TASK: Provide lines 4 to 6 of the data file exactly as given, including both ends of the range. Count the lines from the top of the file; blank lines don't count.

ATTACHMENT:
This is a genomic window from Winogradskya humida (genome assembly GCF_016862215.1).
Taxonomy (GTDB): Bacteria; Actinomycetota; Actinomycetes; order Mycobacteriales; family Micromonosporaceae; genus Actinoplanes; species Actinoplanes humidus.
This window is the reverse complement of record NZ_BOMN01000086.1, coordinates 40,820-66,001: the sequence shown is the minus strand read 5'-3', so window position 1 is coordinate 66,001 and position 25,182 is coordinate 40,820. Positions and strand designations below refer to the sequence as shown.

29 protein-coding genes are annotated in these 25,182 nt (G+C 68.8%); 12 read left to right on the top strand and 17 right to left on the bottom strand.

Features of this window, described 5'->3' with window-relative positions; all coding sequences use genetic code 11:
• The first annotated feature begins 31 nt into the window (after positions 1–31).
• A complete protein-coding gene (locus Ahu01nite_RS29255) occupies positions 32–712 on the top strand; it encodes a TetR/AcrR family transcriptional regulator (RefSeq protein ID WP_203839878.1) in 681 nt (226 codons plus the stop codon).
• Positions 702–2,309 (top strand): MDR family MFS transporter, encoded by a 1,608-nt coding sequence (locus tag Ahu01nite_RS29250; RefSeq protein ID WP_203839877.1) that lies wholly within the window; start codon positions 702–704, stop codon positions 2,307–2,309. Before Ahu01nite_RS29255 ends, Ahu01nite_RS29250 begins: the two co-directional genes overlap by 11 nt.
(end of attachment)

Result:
29 protein-coding genes are annotated in these 25,182 nt (G+C 68.8%); 12 read left to right on the top strand and 17 right to left on the bottom strand.

Features of this window, described 5'->3' with window-relative positions; all coding sequences use genetic code 11:
• The first annotated feature begins 31 nt into the window (after positions 1–31).